But c’mon, this is Toronto.  If the Leafs want people to remain interested— and your organization hasn’t won anything, and I mean anything, since 1967 and has been absolutely lousy for five years— then answering simple questions in September (heaven forbid they make the playoffs in April and anyone dare asks Wilson who is playing in goal) should not induce agitation, frustration or anything else.

The fact is, people are interested if Nazem Kadri makes the team.  Should they be?  That doesn’t really matter.  What else are fans of this long-inept team going to talk about, if you are a Leaf fan?  Would the Leafs prefer that we remind them every day that budding 18-year old superstar Tyler Seguin doesn’t play here?  Or that, as a result of that same trade, yet another (possibly high) first-round draft choice will go to the rival Bruins next summer? (And I like Kessel as much as the next guy, I’m just making a point.)

People here do care, for some reason, who will be the third-line center in Toronto.  Even the fourth-line center.  What else can we discuss?  To take the cynical point of view, maybe if management and coaches had done a better job in the first place, we wouldn’t be discussing whether borderline NHL players are “in the mix”.  They would have a Cup-worthy roster already and there would be no debate in Leafland.

This entire training camp process of booking so many games to make more money for MLSE obviously wasn’t about getting enough precious practice time to work on the power play and the penalty kill (though both units looked just fine Wednesday night).  It was about money.  And, presumably, finding out if Kadri was ready or not.  And who of Mitchell, Hanson, Brent and others may earn, for now, a roster spot.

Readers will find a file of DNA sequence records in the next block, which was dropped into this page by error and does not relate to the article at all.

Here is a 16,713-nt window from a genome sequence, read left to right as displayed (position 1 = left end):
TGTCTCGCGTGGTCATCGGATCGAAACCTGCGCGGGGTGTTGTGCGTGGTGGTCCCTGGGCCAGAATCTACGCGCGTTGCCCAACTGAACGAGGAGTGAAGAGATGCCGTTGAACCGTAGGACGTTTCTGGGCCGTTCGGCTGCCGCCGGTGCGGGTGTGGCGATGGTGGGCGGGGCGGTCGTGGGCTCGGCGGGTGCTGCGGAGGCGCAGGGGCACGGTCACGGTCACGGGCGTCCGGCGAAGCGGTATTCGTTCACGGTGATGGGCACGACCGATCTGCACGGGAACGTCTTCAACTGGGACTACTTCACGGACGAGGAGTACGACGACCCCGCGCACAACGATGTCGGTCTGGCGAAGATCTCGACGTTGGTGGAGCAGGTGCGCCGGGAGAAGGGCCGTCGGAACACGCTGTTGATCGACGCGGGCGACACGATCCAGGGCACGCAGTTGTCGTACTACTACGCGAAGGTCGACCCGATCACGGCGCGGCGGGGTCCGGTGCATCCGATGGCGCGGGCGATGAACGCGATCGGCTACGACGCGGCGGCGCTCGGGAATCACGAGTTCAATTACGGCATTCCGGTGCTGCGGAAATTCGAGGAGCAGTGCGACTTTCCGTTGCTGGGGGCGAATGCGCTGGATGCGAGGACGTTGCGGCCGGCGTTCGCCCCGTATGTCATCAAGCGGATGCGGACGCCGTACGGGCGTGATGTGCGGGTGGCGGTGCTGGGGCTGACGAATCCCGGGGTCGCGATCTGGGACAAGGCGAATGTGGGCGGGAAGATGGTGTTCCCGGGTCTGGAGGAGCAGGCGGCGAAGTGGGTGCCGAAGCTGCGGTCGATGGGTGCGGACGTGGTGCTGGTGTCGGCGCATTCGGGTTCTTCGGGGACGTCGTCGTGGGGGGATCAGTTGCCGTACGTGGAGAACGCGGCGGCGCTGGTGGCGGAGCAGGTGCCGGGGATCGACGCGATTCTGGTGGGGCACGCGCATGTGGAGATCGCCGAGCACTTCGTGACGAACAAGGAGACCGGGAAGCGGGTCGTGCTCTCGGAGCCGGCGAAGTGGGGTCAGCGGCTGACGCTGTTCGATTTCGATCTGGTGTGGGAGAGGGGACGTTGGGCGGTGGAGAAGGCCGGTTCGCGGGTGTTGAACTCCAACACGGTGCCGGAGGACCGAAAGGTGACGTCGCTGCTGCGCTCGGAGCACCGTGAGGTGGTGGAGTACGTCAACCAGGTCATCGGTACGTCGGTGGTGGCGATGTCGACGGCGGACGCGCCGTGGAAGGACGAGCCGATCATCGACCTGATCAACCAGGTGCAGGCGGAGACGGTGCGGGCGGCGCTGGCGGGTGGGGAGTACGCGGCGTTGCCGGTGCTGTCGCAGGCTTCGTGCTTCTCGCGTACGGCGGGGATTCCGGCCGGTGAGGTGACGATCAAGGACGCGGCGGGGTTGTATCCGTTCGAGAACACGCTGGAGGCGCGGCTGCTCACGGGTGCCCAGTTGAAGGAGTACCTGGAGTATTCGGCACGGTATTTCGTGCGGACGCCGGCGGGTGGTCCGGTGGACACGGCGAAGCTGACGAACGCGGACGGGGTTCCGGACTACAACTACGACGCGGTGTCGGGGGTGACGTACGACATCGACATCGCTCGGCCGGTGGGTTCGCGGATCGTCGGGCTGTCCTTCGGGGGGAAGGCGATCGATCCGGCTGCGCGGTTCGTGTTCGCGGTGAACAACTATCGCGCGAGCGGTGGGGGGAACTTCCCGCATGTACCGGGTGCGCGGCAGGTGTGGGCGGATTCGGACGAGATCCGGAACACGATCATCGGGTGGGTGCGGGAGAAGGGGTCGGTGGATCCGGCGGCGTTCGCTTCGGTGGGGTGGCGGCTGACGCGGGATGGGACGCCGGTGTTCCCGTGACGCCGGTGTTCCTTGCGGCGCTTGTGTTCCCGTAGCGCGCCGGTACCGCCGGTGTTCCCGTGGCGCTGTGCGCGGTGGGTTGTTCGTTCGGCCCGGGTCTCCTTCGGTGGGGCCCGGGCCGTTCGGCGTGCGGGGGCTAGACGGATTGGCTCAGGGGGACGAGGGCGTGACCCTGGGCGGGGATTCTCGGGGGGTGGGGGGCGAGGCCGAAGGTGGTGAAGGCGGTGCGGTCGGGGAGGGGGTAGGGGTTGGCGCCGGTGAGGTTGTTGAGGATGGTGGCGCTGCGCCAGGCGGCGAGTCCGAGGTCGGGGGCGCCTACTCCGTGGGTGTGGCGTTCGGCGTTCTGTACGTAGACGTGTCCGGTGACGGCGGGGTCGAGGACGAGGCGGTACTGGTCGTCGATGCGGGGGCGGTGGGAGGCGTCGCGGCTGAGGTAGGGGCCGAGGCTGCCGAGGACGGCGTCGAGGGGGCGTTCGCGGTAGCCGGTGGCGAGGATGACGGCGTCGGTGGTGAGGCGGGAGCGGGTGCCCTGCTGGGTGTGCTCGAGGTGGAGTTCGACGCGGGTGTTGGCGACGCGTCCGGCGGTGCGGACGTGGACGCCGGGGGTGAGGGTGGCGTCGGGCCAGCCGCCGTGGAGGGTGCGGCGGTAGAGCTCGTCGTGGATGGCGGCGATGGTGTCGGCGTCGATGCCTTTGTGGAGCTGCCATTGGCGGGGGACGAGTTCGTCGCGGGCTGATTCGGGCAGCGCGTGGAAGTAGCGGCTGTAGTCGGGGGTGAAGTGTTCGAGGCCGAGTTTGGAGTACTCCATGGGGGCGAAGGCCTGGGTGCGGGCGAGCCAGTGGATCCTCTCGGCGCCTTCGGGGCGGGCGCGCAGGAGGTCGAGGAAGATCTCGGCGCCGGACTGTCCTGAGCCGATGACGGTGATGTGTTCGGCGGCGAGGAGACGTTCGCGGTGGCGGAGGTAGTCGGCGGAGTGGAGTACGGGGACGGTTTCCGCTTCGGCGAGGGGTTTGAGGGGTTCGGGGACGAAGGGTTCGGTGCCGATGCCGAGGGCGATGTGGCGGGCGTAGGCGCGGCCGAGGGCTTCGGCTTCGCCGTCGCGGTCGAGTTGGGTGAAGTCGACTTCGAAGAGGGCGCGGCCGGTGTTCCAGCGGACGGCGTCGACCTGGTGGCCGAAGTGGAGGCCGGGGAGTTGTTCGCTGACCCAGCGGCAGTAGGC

But that’s it.  There was no competition in goal.  None on defense.  None on the first two lines.

And it was the Leaf brass that went out of its way to comment publicly on Kadri all week.  But when reporters turn around and ask questions, it’s as though they’ve created an issue that doesn’t exist.

Oh well.  Wilson, like the rest of us, is who he is.  And, he’s a good hockey guy, I’m sure.

You just hope at some point he will be able to enjoy his time with the Leafs—or that at least it won’t look so constantly painful for him.  He’s not being asked to cure a multi-trillion dollar deficit or run the United States— just get paid really, really well to coach the Maple Leafs.

No comments:

Post a Comment